When you’re learning a new skill, it can be hard to know exactly what to do next. The internet puts a wealth of information at your fingertips, everything you need to get better. But it’s all jumbled. The easy stuff is mixed in with the complicated stuff. This makes the journey pretty bumpy.
Having lessons with a drummer who has been playing and teaching for a while gives you an immediate advantage. They can guide you towards your goals on the path of least resistance. Lessons can seem expensive, but in reality, you are buying time. You are acquiring a skill that would take you between 5 and 10 times longer to acquire on your own.
The Advantages of Having a Tutor
- Encouragement and motivation to move forward
- New exercises that are tailored to your learning goals
- Access to drum music and teaching materials
- Progress faster
- Ensure you learn the right way first time
Can I Teach Myself?
You can definitely teach yourself. There are now more resources available than ever to learn from the internet. The most common pitfall for new drummers teaching themselves is not spending enough time on developing good technique. One of the worst things you can do is keep repeating something that is wrong. At some point in the future you will have to go back and unlearn this bad habit.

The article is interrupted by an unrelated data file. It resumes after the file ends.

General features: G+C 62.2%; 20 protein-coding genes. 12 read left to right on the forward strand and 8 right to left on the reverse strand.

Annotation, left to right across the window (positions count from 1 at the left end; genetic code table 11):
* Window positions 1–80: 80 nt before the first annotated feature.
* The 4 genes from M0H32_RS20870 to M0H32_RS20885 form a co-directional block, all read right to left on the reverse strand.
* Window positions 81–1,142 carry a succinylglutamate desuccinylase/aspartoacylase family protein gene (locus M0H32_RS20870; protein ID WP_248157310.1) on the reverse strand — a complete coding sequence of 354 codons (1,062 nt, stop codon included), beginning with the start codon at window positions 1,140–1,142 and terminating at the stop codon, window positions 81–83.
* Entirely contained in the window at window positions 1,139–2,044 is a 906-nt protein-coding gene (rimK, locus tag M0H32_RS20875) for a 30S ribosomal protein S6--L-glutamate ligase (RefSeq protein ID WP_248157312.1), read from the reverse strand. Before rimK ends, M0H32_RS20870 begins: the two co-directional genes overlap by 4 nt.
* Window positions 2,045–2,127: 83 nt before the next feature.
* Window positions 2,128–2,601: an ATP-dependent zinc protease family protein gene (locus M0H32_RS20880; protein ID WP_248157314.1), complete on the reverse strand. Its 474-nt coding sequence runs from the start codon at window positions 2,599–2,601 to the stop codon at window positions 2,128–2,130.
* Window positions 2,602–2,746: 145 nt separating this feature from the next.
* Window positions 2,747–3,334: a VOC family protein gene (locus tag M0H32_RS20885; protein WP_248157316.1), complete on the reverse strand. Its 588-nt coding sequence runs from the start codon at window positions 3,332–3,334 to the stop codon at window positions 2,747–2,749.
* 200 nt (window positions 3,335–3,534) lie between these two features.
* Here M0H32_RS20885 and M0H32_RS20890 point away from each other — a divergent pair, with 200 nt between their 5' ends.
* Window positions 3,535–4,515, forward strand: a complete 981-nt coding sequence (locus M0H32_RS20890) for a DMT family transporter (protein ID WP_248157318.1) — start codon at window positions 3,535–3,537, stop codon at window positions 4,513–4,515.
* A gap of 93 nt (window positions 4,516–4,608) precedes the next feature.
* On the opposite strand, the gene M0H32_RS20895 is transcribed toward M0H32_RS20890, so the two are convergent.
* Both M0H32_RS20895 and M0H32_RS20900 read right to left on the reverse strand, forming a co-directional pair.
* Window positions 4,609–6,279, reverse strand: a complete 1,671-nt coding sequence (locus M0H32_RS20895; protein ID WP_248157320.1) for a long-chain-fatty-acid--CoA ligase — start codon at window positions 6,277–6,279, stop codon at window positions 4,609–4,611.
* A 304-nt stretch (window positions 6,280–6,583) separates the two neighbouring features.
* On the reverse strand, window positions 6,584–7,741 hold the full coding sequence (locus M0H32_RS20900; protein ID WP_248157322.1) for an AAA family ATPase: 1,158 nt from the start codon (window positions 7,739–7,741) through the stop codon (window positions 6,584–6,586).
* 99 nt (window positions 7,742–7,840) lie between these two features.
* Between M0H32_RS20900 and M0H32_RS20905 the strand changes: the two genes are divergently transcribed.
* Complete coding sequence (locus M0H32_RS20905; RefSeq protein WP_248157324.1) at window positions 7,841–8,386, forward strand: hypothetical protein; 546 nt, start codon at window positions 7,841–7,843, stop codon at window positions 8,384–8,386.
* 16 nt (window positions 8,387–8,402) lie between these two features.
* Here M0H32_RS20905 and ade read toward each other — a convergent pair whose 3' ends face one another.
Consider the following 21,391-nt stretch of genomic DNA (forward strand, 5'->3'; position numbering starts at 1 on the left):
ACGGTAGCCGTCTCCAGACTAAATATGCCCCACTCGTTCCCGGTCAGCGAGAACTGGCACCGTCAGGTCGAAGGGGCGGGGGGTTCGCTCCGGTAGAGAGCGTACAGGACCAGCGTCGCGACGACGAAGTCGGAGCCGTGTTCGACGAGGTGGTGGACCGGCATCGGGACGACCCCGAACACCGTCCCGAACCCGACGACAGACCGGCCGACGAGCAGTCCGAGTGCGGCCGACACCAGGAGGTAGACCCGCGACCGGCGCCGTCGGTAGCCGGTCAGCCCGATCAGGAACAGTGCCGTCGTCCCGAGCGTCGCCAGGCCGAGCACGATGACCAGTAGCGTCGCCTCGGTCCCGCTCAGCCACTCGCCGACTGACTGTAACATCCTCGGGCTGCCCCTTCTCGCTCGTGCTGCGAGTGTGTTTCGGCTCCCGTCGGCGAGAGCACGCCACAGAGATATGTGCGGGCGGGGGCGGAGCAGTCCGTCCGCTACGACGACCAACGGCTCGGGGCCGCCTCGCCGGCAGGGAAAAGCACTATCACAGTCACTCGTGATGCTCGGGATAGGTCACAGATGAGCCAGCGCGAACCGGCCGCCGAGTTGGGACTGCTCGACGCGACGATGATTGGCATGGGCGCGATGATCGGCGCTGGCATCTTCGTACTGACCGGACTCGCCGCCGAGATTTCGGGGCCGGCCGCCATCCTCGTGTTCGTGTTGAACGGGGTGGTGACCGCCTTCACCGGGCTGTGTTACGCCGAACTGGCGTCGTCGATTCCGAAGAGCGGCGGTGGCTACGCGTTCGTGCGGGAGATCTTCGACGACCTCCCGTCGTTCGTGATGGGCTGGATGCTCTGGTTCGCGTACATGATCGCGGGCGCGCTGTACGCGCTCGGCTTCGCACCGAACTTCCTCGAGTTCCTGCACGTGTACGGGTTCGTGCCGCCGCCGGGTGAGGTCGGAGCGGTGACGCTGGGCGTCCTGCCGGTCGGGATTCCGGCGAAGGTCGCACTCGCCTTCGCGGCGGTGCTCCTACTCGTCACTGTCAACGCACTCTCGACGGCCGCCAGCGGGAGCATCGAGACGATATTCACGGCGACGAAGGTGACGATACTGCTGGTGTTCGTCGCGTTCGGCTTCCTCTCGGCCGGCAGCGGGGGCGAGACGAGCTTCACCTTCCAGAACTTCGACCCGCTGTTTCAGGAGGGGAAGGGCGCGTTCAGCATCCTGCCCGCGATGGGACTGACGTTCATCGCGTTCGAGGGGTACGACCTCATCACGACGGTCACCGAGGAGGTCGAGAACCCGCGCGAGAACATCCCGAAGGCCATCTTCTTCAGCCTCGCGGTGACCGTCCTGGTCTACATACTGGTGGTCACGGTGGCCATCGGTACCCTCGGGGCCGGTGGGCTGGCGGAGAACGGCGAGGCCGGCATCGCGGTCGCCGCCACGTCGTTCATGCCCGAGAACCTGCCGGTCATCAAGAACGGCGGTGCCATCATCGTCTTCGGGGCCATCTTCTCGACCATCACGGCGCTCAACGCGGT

Good technique is essential both for health and longevity of the body, and also achieving a good sound on the drum kit.
With bad technique, one may struggle to develop speed and dynamics. It certainly isn’t the end of the world, and unless you’re really doing something crazy, you are unlikely to cause any lasting damage. But it will cost you time to unlearn and relearn the right technique in the future.
Learning How To Learn
Perhaps the most valuable skill a tutor can help you acquire is how to learn. Once familiar with learning drum patterns and songs, you are equipped to make progress on your own. You certainly can’t expect to make progress by only playing drums in your weekly lessons. You need to develop a practice routine in between your lessons.
Thank you to Rachel Loughman on Unsplash for the above photo.